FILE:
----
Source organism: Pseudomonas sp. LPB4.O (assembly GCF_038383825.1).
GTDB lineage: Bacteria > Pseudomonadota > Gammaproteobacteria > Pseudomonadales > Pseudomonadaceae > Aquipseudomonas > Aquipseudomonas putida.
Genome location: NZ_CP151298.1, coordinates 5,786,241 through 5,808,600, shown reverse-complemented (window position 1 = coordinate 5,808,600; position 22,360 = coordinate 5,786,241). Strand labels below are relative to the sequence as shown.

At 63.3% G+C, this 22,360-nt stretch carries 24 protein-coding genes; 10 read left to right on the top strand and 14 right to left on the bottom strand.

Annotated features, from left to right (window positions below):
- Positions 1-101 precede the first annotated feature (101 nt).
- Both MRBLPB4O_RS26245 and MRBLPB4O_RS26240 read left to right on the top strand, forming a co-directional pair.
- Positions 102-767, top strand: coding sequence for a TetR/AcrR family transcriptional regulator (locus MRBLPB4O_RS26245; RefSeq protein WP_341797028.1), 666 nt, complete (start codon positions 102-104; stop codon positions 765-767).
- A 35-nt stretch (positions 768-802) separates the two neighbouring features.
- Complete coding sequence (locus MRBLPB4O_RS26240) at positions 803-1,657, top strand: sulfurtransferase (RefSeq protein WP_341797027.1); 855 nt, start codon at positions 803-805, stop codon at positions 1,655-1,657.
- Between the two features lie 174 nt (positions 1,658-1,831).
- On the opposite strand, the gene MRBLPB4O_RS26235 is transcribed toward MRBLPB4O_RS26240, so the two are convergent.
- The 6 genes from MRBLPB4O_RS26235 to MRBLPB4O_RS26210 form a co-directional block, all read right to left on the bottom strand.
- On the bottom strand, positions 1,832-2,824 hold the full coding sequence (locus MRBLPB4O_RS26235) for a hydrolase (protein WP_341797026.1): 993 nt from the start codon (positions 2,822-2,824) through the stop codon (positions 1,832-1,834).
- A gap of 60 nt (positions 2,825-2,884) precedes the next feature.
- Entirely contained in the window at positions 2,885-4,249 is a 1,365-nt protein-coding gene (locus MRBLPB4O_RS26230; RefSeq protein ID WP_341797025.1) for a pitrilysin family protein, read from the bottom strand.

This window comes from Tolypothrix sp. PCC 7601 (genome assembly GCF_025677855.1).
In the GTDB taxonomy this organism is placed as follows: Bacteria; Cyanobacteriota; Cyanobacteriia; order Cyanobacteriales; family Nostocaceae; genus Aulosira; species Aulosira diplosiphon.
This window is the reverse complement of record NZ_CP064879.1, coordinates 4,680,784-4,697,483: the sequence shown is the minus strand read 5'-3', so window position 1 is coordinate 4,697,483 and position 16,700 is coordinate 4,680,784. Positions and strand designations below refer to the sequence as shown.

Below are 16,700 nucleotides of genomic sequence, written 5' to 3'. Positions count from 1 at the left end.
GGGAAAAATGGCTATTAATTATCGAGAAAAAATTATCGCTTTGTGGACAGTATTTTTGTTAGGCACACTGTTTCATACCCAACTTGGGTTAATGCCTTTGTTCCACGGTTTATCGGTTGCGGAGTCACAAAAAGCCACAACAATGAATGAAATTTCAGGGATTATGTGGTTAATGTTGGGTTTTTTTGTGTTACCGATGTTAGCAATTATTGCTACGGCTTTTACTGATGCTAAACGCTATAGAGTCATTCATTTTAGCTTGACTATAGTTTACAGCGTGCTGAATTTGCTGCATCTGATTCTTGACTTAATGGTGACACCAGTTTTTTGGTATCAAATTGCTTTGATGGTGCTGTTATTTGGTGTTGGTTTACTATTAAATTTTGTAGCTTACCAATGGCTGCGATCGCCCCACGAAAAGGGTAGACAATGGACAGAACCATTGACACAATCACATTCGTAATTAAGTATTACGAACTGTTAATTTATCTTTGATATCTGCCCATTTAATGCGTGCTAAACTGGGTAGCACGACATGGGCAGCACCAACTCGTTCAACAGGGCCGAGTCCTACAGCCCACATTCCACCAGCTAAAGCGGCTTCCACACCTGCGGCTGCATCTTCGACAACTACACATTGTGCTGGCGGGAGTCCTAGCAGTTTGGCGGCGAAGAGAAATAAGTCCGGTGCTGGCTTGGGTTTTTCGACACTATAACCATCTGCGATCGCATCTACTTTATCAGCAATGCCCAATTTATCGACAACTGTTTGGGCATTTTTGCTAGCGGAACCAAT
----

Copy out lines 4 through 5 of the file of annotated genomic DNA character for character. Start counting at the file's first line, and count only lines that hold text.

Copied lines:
At 63.3% G+C, this 22,360-nt stretch carries 24 protein-coding genes; 10 read left to right on the top strand and 14 right to left on the bottom strand.

Annotated features, from left to right (window positions below):